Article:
An Approach to Ensenada Native Bees

Tiempo de lectura | Reading time: 5 minutos

Did you know that there are approximately 500 species of bees in Ensenada?

By Diego de Pedro 

Ensenada has a high richness bee diversity. This is because it is placed in the California Floristic Province, one of the most bee diverse regions in the world.

Male of Anthophora crotchii taken with an electronic stereoscope. Photo by Diego de Pedro.

Unlike honey bees (Apis mellifera), which are originally from Europe and Africa, native bees have been present in the peninsula for millions of years. This has made it possible to diverge in hundreds of different species adapted to the native flora. Bees are the most diverse group of pollinators from the California Floristic Province. They are so diverse that you can find bees of different sizes and body forms. Also, there are solitary and social bees.

Male of Diadasia sp. Photo by Diego de Pedro.

Some of the most abundant groups of bees in Ensenada are presented below:

Sweat bees

The Halictini tribe is also known as sweat bees due to observations of them sucking the sweat of people. These bees are of small to medium size (3 millimeters to 1 centimeter approximately.) and nest in loam or sandy soil and they could be both solitary or social nesters. There are three different genus in Ensenada: Agapostemon, Halictus and Lasioglossum

Female of Agapostemon sp collecting pollen. Photo by Luz Abril Garduño.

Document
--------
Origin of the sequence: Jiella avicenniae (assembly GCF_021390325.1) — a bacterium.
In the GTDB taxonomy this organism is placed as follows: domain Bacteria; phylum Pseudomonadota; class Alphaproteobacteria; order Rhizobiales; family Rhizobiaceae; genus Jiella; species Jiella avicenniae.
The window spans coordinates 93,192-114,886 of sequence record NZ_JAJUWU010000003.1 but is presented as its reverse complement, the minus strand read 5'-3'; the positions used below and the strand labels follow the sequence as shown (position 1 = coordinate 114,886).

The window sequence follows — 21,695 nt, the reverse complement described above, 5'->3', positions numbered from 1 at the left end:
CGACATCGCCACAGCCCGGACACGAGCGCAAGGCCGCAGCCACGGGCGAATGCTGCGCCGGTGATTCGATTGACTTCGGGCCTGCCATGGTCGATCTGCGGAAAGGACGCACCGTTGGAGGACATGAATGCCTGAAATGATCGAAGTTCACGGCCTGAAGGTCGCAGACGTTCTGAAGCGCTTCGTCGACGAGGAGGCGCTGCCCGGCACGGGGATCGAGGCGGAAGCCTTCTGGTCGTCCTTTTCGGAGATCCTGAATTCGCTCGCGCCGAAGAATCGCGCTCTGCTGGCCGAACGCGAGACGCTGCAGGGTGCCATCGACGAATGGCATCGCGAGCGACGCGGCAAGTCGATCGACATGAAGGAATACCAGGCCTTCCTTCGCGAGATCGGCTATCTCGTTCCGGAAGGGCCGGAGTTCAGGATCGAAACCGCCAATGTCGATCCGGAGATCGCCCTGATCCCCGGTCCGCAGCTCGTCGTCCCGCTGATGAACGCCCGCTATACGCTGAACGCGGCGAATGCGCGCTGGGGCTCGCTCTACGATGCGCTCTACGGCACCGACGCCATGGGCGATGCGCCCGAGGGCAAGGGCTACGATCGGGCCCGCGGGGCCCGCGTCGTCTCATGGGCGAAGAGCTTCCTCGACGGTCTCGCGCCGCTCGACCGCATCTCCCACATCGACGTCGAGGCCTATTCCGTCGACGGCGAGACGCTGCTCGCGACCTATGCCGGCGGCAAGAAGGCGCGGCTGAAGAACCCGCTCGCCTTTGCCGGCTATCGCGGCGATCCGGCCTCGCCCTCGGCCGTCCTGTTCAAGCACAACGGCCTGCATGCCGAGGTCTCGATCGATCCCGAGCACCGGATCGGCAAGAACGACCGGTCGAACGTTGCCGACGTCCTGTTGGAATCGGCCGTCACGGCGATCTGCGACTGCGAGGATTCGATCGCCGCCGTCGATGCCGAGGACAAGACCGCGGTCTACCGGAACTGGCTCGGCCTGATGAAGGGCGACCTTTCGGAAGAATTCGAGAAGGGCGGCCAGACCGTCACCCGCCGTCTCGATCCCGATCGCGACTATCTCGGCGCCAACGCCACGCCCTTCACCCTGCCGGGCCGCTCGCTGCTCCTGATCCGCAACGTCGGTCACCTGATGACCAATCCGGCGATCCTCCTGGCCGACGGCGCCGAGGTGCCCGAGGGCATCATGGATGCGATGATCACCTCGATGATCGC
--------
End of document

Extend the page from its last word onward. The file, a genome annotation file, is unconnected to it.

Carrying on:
It’s very common to find them in parks, gardens and in fields visiting a high flowers variety. Agapostemon males are green in the anterior body part, and yellow-black banded in the posterior. While the females of most Agapostemon species are completely green.

Digger bees

The bees of the Anthophorini tribe, are medium to big size bees (5mm to 15 mm approx.), with very hairy legs useful to collect pollen. They usually nest in soil, sand and sandstone. That’s why they are known as digger bees.

In Baja California it is possible to find two genera of this group: Anthophora and Habropoda the first one being more abundant. Digger bees visit a high diversity of flowers, and it is common to see them in sage and chaparral currant. They are very fast fliers and some species like Anthophora californica are striking because of their white neat bands.

Female of Anthophora californica taken with an electronic stereoscope. Photo by Diego de Pedro.

Chimney bees

Diadasia is the only genus of Emphorini tribe in Ensenada and are known under chimney bees name because they use to build small chimney-shaped nest entrances. Diadasia species are also known as cactus bees since some species only visit cactus flowers. Although, some species are specialists in composite flowers (Asteraceae). In Ensenada they are commonly observed on mallow flowers where males sleep. 

Male of Diadasia sp. Photo by Diego de Pedro.

These are a few of the approximately 500 species known in Ensenada municipality. To take care of them you can plant some native flowers in your garden as sage, mallows, manzanitas and California sunflowers. Also, succulents and cactus flowers are very attractive for bees.

Male of Diadasia sp. sleeping on a flower (Calochortus weedii). Photo by Diego de Pedro.

About the author

Diego has a Master of Science and specializes in the ecology of bees. Arthropod Museum of Baja California, CICESE. Email: diego@cicese.edu.mx   

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